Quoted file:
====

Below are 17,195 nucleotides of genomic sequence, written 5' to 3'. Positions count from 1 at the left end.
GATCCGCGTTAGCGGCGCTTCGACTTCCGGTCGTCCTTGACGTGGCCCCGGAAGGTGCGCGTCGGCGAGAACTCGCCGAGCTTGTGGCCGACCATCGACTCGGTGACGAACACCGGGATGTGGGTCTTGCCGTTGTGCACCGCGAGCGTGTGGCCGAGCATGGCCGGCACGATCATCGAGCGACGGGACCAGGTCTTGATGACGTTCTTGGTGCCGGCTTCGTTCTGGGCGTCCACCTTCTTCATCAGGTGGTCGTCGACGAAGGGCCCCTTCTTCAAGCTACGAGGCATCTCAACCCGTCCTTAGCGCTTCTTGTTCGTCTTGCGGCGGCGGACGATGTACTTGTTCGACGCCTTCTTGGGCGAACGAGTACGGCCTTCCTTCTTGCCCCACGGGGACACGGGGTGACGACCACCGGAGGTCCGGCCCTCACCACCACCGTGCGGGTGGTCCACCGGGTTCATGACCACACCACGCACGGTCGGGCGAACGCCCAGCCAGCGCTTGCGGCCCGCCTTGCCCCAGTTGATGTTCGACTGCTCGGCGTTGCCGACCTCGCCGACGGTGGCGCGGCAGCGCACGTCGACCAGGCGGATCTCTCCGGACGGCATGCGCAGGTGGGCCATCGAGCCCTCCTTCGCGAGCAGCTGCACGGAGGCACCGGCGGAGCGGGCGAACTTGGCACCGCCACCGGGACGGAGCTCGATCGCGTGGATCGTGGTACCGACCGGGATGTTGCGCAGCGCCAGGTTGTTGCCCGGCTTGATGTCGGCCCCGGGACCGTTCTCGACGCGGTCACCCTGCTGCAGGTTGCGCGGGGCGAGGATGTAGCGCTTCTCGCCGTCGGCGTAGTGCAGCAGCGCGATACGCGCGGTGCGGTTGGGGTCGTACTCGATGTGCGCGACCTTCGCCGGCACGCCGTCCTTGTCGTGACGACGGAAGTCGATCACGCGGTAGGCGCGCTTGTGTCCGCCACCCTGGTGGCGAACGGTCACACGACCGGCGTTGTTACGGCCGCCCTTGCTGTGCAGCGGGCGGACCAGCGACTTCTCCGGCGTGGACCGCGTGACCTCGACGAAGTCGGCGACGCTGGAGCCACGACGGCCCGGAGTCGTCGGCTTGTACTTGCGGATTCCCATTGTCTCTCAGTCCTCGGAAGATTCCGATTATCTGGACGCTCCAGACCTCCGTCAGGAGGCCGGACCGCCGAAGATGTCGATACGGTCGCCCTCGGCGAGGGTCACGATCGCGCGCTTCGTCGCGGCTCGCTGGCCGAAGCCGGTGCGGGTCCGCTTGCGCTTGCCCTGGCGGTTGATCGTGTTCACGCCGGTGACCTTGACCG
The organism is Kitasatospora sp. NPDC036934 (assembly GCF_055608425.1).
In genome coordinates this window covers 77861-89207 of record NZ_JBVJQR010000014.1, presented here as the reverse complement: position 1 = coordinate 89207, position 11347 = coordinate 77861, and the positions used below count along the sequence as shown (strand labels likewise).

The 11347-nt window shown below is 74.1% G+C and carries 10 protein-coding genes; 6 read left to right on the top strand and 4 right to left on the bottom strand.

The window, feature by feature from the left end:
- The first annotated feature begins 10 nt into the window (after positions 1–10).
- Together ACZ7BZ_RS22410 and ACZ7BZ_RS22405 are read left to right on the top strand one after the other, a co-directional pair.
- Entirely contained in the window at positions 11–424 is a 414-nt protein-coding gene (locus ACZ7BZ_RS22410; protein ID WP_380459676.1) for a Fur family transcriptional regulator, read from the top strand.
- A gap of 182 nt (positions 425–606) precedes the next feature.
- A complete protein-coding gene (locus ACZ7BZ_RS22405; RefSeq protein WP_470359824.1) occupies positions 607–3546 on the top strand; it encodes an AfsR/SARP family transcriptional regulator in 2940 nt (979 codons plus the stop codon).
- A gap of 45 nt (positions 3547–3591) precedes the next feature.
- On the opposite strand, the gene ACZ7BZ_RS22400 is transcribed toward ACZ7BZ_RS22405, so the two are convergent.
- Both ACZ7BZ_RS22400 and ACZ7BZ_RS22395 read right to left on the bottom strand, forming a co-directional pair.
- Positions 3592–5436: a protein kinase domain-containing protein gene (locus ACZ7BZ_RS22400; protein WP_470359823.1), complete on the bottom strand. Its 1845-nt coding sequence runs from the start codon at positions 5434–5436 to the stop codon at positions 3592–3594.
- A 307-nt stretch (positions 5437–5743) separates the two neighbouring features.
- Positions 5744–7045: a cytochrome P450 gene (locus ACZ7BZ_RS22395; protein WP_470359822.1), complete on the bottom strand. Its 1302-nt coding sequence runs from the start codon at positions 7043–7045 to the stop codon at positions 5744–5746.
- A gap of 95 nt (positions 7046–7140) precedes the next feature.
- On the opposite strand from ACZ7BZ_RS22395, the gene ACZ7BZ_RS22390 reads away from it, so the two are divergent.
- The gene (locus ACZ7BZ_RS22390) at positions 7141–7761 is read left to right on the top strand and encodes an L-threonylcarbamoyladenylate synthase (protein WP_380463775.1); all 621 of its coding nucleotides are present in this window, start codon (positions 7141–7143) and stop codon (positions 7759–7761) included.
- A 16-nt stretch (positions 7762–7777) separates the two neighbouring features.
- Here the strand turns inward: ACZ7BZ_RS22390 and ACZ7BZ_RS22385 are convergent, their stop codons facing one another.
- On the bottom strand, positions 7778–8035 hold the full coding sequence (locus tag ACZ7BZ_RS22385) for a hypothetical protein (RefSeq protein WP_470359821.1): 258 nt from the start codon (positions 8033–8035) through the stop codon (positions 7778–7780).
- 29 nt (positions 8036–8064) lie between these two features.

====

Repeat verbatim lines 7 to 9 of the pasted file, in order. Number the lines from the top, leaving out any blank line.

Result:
- The first annotated feature begins 10 nt into the window (after positions 1–10).
- Together ACZ7BZ_RS22410 and ACZ7BZ_RS22405 are read left to right on the top strand one after the other, a co-directional pair.
- Entirely contained in the window at positions 11–424 is a 414-nt protein-coding gene (locus ACZ7BZ_RS22410; protein ID WP_380459676.1) for a Fur family transcriptional regulator, read from the top strand.